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The Rockbridge Bloomery Ė Reports


Easy Clean Charcoal in a Barrel

By Lee Sauder

 

††††††††††† Skip and I have tried about every way to make charcoal to fuel our bloomeries. We generally make our charcoal in a large retort built from a dumpster.Hereís a photo of that beast in action.

 

 

 

 

But off and on over the past year Iíve been experimenting again with smaller scale production in 55 gal drums, with the (as yet unrealized) object of testing some of my prejudices about the use of different species of wood for charcoal. Iíve come up with a pretty easy and clean method to make high quality charcoal that I thought might be worth sharing.

 

The Basic Idea

 

To make good strong charcoal for smelting and forging by smoldering (as opposed to cooking in a retort), itís important that the fire is traveling in the opposite direction from the draft. For instance, in a traditional clamp or ďmeilerí, the fire is lit in the chimney, and burns back towards the intake vents. You can get an idea of why this is important from the photo below. The coal on the left was produced with the fire burning towards the draft. it is hard and strong and rings when struck. The piece on the right was produced with the draft and fire traveling in the same direction. It is weak, crumbly, and crunchy.

 

 

 

 

††††††††††† One of the first ways Skip and I made charcoal was in a 55 gal drum by the method described by Ken Scharabok in Countryside Magazine, Amaze your friends and neighbors: make your own charcoal!, and I think this has achieved some pretty widespread currency. Basically you fill a drum with wood, and then tip it up onto a small fire, and let it smolder to the top. But this produces a low yield of weak charcoal; I think at best we got 25 lbs of oak charcoal from one barrel.

 

Hereís a better way:

 

Take a 55 gallon drum with a removable lid. Stand it up with the open end up. At the bottom, cut six 1Ē holes evenly spaced around the perimeter as intake vents (keep experimenting with # and size of holes, Iím not settled on this yet). Fill the barrel with small wood- Iíve mostly been using oak flooring cutoffs, but I think the main thing is that you have the barrel fairly tightly packed. (note: you will not see the vents in these photos- I had the bottom open on these)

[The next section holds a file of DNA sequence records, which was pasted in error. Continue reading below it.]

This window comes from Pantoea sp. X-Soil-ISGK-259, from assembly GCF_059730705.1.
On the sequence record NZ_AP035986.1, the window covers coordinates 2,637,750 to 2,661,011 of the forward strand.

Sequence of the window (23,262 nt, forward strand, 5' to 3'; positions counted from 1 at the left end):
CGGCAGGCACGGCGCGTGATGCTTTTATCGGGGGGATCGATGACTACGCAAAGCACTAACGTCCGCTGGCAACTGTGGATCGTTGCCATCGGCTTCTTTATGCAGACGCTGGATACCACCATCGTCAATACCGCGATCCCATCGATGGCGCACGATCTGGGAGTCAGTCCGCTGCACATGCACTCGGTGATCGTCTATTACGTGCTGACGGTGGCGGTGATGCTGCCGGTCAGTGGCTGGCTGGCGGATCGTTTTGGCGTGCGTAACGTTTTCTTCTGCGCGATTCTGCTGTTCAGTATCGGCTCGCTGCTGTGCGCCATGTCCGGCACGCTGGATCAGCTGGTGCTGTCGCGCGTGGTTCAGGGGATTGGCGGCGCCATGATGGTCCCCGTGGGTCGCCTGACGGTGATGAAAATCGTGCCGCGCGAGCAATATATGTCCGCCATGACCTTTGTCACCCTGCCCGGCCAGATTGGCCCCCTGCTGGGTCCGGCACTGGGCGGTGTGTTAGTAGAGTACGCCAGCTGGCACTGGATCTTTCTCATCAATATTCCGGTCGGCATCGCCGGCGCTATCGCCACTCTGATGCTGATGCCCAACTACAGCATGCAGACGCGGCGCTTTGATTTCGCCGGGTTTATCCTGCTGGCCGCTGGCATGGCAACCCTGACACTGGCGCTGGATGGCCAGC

Start a fire on top of the barrelful of wood. Let it burn down to the bottom vents- this might take 6 or 8 hours. Put the lid on the barrel, and toss some dirt on the vents to seal them. Come back in the morning when itís cooled, and harvest your charcoal. Thatís it.

 

OK, itís not quite that simple, but you get the idea. It seems the fire will smolder down to the vents on the downwind side first, so you need to watch the vents and close them one by one. You also need to watch that a burning coal doesnít fall to the vent so that the wood starts burning the wrong direction.

 

††††††††††† I find that an infrared pyrometer is a handy tool to monitor the distribution of temperature in the barrel. You want to achieve a temperature of 450 or 500 deg F everywhere to ensure coaling. If you get over 700 deg youíre probably just burning stuff up.

 

††††††††††† One of the advantages of this method is that all the steam and gases produced by the distillation have to pass by the hottest part of the fire, which tends to clear them up. If you keep a little fire going on top of the pile as it settles, this will help burn off those gases as well, and give you a little extra charcoal, though the extra charcoal is not of as good quality. Barrel on left with fire on top, barrel on right just smoldering on itís own.

 

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††††††††††† Michael McCarthy has been able to use this method indoors, under a vented hood, thus heating the shop and making charcoal at the same time, with no complaints from the neighbors (though I reckon he has them all pretty well trained).

 

††††††††††† This method is far from perfected, so Iíd be interested in hearing of your experiences and improvements.

 

Best

Lee Sauder